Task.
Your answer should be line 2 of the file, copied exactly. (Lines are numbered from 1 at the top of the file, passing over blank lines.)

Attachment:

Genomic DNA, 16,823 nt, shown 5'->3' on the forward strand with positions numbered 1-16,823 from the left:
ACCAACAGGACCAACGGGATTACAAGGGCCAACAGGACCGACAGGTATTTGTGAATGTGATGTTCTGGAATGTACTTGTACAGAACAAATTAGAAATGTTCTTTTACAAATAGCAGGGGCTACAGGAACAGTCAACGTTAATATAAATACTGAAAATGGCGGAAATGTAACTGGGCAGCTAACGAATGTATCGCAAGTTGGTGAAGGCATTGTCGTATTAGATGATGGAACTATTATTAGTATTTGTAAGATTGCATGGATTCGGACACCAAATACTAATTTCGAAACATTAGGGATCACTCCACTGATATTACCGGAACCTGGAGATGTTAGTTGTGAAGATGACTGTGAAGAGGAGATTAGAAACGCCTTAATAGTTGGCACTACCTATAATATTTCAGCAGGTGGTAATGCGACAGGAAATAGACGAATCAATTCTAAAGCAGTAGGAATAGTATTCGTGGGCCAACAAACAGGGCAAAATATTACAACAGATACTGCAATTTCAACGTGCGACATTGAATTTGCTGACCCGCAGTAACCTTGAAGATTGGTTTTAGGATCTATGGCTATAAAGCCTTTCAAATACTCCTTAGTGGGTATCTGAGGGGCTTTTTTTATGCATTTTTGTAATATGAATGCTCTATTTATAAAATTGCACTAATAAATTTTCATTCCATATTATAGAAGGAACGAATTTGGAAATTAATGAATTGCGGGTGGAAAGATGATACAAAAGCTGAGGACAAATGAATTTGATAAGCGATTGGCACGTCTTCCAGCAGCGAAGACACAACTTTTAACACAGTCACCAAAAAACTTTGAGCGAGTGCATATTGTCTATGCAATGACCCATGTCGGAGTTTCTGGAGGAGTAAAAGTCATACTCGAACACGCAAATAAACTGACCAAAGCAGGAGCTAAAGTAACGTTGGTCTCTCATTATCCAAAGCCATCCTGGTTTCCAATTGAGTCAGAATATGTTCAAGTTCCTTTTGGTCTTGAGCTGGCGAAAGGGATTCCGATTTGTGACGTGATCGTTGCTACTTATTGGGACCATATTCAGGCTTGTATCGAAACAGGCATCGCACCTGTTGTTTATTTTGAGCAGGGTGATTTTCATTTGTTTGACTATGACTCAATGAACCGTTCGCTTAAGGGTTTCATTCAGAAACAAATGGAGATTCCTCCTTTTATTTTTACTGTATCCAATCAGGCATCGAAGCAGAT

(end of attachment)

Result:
ACCAACAGGACCAACGGGATTACAAGGGCCAACAGGACCGACAGGTATTTGTGAATGTGATGTTCTGGAATGTACTTGTACAGAACAAATTAGAAATGTTCTTTTACAAATAGCAGGGGCTACAGGAACAGTCAACGTTAATATAAATACTGAAAATGGCGGAAATGTAACTGGGCAGCTAACGAATGTATCGCAAGTTGGTGAAGGCATTGTCGTATTAGATGATGGAACTATTATTAGTATTTGTAAGATTGCATGGATTCGGACACCAAATACTAATTTCGAAACATTAGGGATCACTCCACTGATATTACCGGAACCTGGAGATGTTAGTTGTGAAGATGACTGTGAAGAGGAGATTAGAAACGCCTTAATAGTTGGCACTACCTATAATATTTCAGCAGGTGGTAATGCGACAGGAAATAGACGAATCAATTCTAAAGCAGTAGGAATAGTATTCGTGGGCCAACAAACAGGGCAAAATATTACAACAGATACTGCAATTTCAACGTGCGACATTGAATTTGCTGACCCGCAGTAACCTTGAAGATTGGTTTTAGGATCTATGGCTATAAAGCCTTTCAAATACTCCTTAGTGGGTATCTGAGGGGCTTTTTTTATGCATTTTTGTAATATGAATGCTCTATTTATAAAATTGCACTAATAAATTTTCATTCCATATTATAGAAGGAACGAATTTGGAAATTAATGAATTGCGGGTGGAAAGATGATACAAAAGCTGAGGACAAATGAATTTGATAAGCGATTGGCACGTCTTCCAGCAGCGAAGACACAACTTTTAACACAGTCACCAAAAAACTTTGAGCGAGTGCATATTGTCTATGCAATGACCCATGTCGGAGTTTCTGGAGGAGTAAAAGTCATACTCGAACACGCAAATAAACTGACCAAAGCAGGAGCTAAAGTAACGTTGGTCTCTCATTATCCAAAGCCATCCTGGTTTCCAATTGAGTCAGAATATGTTCAAGTTCCTTTTGGTCTTGAGCTGGCGAAAGGGATTCCGATTTGTGACGTGATCGTTGCTACTTATTGGGACCATATTCAGGCTTGTATCGAAACAGGCATCGCACCTGTTGTTTATTTTGAGCAGGGTGATTTTCATTTGTTTGACTATGACTCAATGAACCGTTCGCTTAAGGGTTTCATTCAGAAACAAATGGAGATTCCTCCTTTTATTTTTACTGTATCCAATCAGGCATCGAAGCAGAT